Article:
Wednesday, July 30, 2008
Pop Annual 1948. A selection of incomparable Pop cartoons by John Millar Watt from the Daily Sketch and Daily Graphic. Pop first appeared on 20 May 1921 and was a popular feature in various Canadian newspapers at the time.
The Beano celebrates 70 years. I have been reading (and had read to me) The Beano and its companion paper The Dandy since I learned to walk circa 1952. My Hungarian grandma saved American comic sections until she had a pile and then delivered them to our house -- meanwhile my English grandma did the same with the Scottish D.C. Thomson comics (the best of all possible worlds). Pansy Potter, Eggo, Dennis the Menace, The Jocks and the Geordies, Desperate Dan, Bananaman, and Black Bob are old friends. Steve Holland has a post on the first artist of the first Beano, Reg Carter, HERE.
(* Happy Birthday, Beano! The Beano and The Dandy are © D. C. Thomson Ltd.)
Sunday, July 27, 2008
"Let us take a second look at our hero as he sits on the elegant divan chatting with the Chief of Police. He has an open countenance, a flashing eye and a determined look. such is the youth who at the age of nine has made himself a most celebrated detective in the great city of Chicago, the terror of all criminals."
Our master of disguise is the ever-popular Eddie Parks, the Newsboy Detective. Eddie was nine years old, (ten in the second story) smoked cigars, carried a revolver, and helped the Chicago police solve the most perplexing cases. One of his disguises was -- you guessed it -- an old man.
Eddie was written by George Ade (1866-1944) , in humour columns for the Chicago Record, and published in book form as Bang! Bang! A Collection of Stories Intended to Recall Memories of the Nickel Library Days When Boys Were Supermen and Murder a Fine Art. They were funnily Illustrated by his friend and compatriot, cartoonist John T. McCutcheon. (New York: J. H. Sears & Co., Inc., Publishers, [1928.] 147p.) Cartoonists Mcutcheon, H. T. Webster and J.R. Williams were all "ruined" by the dime novels.
Here is the introduction ;
These stories were first printed in the Chicago Record in the late nineties. They are boiled-down imitations of the haymow literature which was denounced by parents and encouraged by boys from the time of Horace Greeley up to the golden age ushered in by the comic strip. the nickel library came after the yellow-back novel, which dealt mostly with smoking tepees, crouching savages and trappers who were deadly with the rifle and wore fringe on their buckskin suits. One reason for the enduring popularity of the nickel library was that it could be spread open inside of a school geography and entirely concealed from any teacher who did not approach from the rear.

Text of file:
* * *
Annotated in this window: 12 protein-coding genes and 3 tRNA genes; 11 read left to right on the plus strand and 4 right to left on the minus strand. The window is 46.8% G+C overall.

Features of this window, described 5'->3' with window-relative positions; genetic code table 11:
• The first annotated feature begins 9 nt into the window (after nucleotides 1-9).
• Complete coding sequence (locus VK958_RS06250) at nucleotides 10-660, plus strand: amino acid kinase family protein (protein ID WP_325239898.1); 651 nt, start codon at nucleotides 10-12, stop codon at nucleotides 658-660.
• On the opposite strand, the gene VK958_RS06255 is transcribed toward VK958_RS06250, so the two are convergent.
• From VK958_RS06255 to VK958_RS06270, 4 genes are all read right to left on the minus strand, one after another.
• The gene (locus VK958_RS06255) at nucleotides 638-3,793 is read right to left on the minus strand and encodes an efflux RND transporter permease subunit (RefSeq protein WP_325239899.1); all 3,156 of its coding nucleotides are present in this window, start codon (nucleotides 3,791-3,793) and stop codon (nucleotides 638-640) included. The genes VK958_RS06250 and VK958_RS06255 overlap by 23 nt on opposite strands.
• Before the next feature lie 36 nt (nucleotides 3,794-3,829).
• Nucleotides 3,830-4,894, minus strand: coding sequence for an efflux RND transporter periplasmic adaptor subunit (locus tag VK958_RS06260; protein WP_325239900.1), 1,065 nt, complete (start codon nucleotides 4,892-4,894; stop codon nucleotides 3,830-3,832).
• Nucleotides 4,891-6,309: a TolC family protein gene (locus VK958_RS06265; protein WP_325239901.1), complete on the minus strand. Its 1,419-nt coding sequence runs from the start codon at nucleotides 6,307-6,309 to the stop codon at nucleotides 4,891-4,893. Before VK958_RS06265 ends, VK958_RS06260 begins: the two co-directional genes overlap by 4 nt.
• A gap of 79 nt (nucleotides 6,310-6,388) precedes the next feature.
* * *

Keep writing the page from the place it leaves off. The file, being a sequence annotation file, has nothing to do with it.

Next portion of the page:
For the first time Eddie Parks, Cyril Smith, Clarence Allen and their brave colleagues are being put into a book. Because these narratives are a reminder of thirty years ago, they have not been revised or brought up to date. The allusions to the Spanish-American War, the Klondike, William McKinley and the League of American Wheelmen have been retained because of their historical flavor.
These stories will mean nothing to juveniles who have been pampered with the roadsters and fed up on movies - who never heard of Oliver Optic, Horatio Alger, Jr., and Jack Harkaway, to say nothing of "Shorty," "Silver Star, the Boy Knight," "Skinny, The Tin Peddler," and Frank, who ivented the mechanical horse. To some of the older people they may come as a happy reminder of the days when all of us were ruined by reading books which could not be obtained at the Public Library.
Handsome Cyril; or, The Messenger Boy with the Warm Feet.
The Glendon Mystery; or, Eddie Parks, the Newsboy Detective.
Eddie Parks to the Rescue; or, The National Bank Robbery.
Clarence Allen, the Hypnotic Boy Journalist; or, The Mysterious Disappearance of the United States Government Bonds.
The Steel Box; or, The Robbers of Rattlesnake Gulch.
Rollo Johnson the Boy Inventor; or, The Demon Bicycle and Its Daring Rider.
The Boy Champion; or, America's Fair Name Defended.
The Great Street-car Robbery; or, The Newsboy Detective on the Trail.
The Klondike Rescue; or, The Mysterious Guide.
The Goodlot Murder Case; or, Solving the Mystery.
The Avenger and General Bolero; or, The Spanish Plot Foiled.
Three tales were issued individually in a series called "The Strenuous Lad's Library,"
Handsome Cyril; or, The Messenger Boy With the Warm Feet, by George Ade. Author of "Eddie Parks, the Newsboy Detective," Etc. [Phoenix, Arizona: The Bandar Log Press,] Copyright 1903 by George Ade. 28p. (The Strenuous Lad's Library, No. 1)
Clarence Allen, the Hypnotic Boy Journalist; or, The Mysterious Disappearance of the United States Government Bonds, by George Ade. Author of "Eddie Parks, the Newsboy Detective," Etc. [Phoenix, Arizona: The Bandar Log Press,] Copyright 1903 by George Ade. 28p. (The Strenuous Lad's Library, No. 2)
Rollo Johnson, the Boy Inventor; or, The Demon Bicycle and Its Daring Rider, by George Ade. Author of "Eddie Parks, the Newsboy Detective," Etc. [Phoenix, Arizona: The Bandar Log Press,] Copyright 1903 by George Ade. 24p. (The Strenuous Lad's Library, No. 3)
More about Ade can be found at Illinois, Illinois ;